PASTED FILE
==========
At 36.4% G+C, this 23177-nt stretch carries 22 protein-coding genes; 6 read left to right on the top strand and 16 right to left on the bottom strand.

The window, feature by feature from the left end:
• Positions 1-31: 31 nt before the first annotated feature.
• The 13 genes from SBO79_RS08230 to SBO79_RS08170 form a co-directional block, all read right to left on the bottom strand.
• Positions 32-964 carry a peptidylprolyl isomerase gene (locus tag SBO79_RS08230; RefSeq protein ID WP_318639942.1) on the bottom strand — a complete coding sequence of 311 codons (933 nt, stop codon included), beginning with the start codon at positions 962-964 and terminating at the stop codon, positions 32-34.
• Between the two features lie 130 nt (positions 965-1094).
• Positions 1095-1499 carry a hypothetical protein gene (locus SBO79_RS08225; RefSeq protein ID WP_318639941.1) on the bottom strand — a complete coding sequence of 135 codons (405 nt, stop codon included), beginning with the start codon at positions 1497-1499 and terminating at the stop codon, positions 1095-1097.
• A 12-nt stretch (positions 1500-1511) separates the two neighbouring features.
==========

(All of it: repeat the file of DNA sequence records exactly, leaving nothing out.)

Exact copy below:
At 36.4% G+C, this 23177-nt stretch carries 22 protein-coding genes; 6 read left to right on the top strand and 16 right to left on the bottom strand.

The window, feature by feature from the left end:
• Positions 1-31: 31 nt before the first annotated feature.
• The 13 genes from SBO79_RS08230 to SBO79_RS08170 form a co-directional block, all read right to left on the bottom strand.
• Positions 32-964 carry a peptidylprolyl isomerase gene (locus tag SBO79_RS08230; RefSeq protein ID WP_318639942.1) on the bottom strand — a complete coding sequence of 311 codons (933 nt, stop codon included), beginning with the start codon at positions 962-964 and terminating at the stop codon, positions 32-34.
• Between the two features lie 130 nt (positions 965-1094).
• Positions 1095-1499 carry a hypothetical protein gene (locus SBO79_RS08225; RefSeq protein ID WP_318639941.1) on the bottom strand — a complete coding sequence of 135 codons (405 nt, stop codon included), beginning with the start codon at positions 1497-1499 and terminating at the stop codon, positions 1095-1097.
• A 12-nt stretch (positions 1500-1511) separates the two neighbouring features.